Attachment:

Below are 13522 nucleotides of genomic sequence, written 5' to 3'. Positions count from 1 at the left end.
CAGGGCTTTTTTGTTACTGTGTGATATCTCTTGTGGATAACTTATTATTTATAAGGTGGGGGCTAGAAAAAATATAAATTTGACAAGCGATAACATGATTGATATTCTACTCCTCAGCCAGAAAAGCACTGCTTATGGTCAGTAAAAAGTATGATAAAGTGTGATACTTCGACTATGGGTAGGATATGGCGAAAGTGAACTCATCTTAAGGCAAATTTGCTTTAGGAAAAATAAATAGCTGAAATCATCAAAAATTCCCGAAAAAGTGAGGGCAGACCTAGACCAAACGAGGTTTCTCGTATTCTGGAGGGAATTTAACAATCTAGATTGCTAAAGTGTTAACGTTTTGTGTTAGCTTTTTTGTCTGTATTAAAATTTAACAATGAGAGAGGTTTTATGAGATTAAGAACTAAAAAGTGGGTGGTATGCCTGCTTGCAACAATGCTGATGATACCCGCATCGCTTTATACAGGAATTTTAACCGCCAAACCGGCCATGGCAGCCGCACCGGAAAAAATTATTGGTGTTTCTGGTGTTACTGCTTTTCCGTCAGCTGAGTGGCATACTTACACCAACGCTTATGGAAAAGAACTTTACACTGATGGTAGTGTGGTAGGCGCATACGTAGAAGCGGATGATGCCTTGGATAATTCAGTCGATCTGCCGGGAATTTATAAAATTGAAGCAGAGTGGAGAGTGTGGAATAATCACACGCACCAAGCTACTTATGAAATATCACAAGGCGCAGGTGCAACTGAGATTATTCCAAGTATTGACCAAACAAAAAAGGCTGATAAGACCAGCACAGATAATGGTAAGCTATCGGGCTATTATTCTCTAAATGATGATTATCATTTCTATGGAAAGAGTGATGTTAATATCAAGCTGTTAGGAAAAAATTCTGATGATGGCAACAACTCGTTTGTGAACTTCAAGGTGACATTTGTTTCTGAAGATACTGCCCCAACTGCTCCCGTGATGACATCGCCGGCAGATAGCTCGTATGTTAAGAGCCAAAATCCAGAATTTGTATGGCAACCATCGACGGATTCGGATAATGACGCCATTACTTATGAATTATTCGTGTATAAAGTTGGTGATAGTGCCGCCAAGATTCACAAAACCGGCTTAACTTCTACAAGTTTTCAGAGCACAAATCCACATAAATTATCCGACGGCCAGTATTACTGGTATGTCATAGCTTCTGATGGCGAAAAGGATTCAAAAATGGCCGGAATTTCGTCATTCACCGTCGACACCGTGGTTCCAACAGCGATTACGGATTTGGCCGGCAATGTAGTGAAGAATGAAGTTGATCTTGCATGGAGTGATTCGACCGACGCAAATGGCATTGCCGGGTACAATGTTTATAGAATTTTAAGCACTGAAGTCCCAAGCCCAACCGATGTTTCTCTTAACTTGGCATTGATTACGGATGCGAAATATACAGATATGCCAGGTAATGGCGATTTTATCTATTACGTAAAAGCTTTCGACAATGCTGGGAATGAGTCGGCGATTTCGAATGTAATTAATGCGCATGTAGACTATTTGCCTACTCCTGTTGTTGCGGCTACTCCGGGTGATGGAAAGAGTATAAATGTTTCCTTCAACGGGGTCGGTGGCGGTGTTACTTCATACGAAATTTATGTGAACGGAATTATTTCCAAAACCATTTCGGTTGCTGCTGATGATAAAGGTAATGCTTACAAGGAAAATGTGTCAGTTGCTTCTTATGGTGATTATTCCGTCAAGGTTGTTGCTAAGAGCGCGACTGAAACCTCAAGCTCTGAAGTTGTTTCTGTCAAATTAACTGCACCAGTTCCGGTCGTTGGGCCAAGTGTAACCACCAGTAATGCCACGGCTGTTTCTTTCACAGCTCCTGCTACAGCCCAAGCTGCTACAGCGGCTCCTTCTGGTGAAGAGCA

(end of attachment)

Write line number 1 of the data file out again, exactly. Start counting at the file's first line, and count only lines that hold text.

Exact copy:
Below are 13522 nucleotides of genomic sequence, written 5' to 3'. Positions count from 1 at the left end.